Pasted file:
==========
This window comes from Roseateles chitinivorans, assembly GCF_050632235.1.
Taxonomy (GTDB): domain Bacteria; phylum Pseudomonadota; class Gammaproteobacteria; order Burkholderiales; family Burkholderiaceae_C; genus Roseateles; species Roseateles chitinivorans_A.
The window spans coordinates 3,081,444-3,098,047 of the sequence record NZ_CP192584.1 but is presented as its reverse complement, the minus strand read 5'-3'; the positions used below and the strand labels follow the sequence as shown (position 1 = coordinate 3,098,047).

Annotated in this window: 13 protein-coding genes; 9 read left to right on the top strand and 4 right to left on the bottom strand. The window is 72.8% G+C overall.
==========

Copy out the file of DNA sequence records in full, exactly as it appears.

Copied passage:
This window comes from Roseateles chitinivorans, assembly GCF_050632235.1.
Taxonomy (GTDB): domain Bacteria; phylum Pseudomonadota; class Gammaproteobacteria; order Burkholderiales; family Burkholderiaceae_C; genus Roseateles; species Roseateles chitinivorans_A.
The window spans coordinates 3,081,444-3,098,047 of the sequence record NZ_CP192584.1 but is presented as its reverse complement, the minus strand read 5'-3'; the positions used below and the strand labels follow the sequence as shown (position 1 = coordinate 3,098,047).

Annotated in this window: 13 protein-coding genes; 9 read left to right on the top strand and 4 right to left on the bottom strand. The window is 72.8% G+C overall.